Envelope Modulation

Next we’ll take a look at the extensive, incredibly versatile modulation options within Serum.

Within the modulation section, you have 3 envelopes, 4 LFO’s and velocity / note modulation options.

First let’s take a look at the envelope section. Serum allows you create your own envelopes by dragging the attack, hold, decay, sustain and release points. If you’re a complete beginner to audio envelopes, this is a great guide by Essentially, you are creating a automation path to determine how the level of a sound wave changes over time.

To do this, the easiest way is to drag the points on the envelope graph to create your desired envelope pattern.

One of the things that makes Serum so powerful is the ability to drop the envelopes or LFO’s onto any knob within the Serum interface. To do this, simply click the arrow icon within the envelope or LFO top bar (the area highlighted above), and drag it onto a knob of your choosing.

Envelope example

So take the above envelope for example. If this was applied to an oscillator’s “level” knob, you’d hear a smooth rise to the peak, no sustained peak, then a sharp volume drop. On the other hand, if this was applied to an oscillator’s “WT pos” knob, this rising envelope path would control the wavetable position of the oscillator. Given that envelopes can be applied to any knob, this gives way for an almost staggering amount of creative potential.

Serum Lfo modulation

LFO Modulation

LFO modulation is arguably one of the most powerful elements of Serum. If you don’t know what LFO modulation is, or need a refresher course, here is a great guide to LFO’s. It’s essentially a slow modulation or “change over time”.

The best way to experiment with LFO patterns is to drag the LFO onto the “level” knob of an active oscillator (A or B), allowing you to hear the LFO affecting the volume in real-time. By default, the LFO module shows a simple triangular LFO pattern. This can be manipulated to your heart’s content.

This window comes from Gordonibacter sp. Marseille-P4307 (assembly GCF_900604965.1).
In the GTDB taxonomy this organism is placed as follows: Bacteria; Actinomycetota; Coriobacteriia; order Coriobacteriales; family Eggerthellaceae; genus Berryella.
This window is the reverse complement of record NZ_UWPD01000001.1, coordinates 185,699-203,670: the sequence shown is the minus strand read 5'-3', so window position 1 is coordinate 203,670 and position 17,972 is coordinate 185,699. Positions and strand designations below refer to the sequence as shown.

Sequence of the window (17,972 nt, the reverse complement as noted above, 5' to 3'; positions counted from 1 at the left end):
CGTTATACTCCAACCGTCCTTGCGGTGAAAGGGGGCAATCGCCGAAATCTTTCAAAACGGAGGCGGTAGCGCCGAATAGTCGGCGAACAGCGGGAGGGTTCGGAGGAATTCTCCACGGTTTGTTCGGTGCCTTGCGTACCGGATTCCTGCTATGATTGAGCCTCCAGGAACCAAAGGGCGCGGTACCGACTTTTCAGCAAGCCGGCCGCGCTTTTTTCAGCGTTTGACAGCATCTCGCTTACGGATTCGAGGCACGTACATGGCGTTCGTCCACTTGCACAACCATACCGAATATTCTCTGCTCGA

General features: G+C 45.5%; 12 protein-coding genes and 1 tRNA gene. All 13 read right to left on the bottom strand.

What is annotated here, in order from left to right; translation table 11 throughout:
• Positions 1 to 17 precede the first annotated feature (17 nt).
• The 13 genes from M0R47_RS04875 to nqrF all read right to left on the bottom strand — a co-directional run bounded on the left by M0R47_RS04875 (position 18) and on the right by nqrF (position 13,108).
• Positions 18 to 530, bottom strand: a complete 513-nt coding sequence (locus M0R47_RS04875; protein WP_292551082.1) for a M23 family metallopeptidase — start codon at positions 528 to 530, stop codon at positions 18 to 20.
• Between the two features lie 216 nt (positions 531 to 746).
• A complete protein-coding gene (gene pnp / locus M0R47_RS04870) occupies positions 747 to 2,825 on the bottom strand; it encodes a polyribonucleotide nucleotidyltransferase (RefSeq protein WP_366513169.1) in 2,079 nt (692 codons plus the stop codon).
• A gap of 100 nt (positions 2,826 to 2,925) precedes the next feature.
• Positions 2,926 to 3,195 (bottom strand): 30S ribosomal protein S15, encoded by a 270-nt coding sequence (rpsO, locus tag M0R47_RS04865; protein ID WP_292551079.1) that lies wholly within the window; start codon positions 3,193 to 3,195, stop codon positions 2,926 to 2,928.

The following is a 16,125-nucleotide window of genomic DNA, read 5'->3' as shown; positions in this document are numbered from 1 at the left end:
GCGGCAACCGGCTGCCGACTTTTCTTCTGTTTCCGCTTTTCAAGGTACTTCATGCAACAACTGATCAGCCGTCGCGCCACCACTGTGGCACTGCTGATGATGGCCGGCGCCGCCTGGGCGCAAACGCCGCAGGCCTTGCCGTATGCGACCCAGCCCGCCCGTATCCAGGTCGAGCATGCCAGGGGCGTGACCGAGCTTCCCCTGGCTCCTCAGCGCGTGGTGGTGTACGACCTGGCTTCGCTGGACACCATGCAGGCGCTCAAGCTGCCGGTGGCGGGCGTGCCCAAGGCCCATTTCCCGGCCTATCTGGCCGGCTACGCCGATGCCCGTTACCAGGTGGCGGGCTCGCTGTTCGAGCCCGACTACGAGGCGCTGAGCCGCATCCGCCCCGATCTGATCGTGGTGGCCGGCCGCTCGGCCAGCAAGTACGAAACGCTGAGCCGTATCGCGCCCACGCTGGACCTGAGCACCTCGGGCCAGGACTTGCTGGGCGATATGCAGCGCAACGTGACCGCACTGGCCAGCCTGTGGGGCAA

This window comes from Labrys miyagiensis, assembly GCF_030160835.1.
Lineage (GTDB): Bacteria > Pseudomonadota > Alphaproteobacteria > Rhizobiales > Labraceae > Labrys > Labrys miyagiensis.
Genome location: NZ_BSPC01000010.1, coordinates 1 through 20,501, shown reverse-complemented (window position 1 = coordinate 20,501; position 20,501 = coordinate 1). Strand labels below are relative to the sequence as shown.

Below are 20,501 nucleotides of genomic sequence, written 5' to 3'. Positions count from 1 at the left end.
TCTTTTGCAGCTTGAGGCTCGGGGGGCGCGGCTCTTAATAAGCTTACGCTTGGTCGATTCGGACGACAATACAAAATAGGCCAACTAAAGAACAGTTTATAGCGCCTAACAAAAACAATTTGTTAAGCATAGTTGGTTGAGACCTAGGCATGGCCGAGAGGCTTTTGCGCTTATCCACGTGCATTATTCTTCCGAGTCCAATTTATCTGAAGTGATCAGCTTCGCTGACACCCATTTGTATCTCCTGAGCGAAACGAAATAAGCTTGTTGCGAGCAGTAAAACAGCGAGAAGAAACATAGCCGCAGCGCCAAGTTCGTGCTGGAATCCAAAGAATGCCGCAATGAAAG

To add a movable dot, double click within the LFO graph. Double click the dot again to remove it.

Dragging your cursor within the graph will select multiple dots at once.

Holding shift and dragging within the LFO graph will create a cool step sequence.

Serum tutorial LFO parameters
LFO parameters

Rate: This adjusts the rate or speed of the LFO. By default it is synced to your DAW tempo, but to manually set an LFO rate, deselect the BPM button to the left. The rate knob will now use Hz values to determine the rate of the LFO pattern.

Rise: This is the amount of time taken for the LFO graph shape to have an effect on the selected knob. This is very useful for letting the LFO have a slow, building influence over your sound.

Delay: This controls the amount of time before the rise begins.

Smooth: This “smooths out” the LFO output, essentially removing or decreasing any harsh LFO jumps.

Remember: you can drag LFO or envelope patterns onto any knob within Serum, so experiment with adding various weird and wonderful LFO/envelope shapes onto different knobs and see what comes out the other end. Don’t think too much about this process, any sound designer will admit the best results usually come from free experimentation and hoping for the best!

Osc Tab: Miscellaneous Controls

There are a few additional controls and features worth mentioning before we take a look at the other tabs within Serum.

Pitch Bend
Pitch Bend

Serum has a pitch bend wheel to the right of the keyboard, similar in style to a classic MIDI controller. Using the two vertical values, you can set the upper and lower limits of the pitch bend. Using the left wheel, you can then bend the pitch of your sound, which comes particularly useful when automated within your DAW.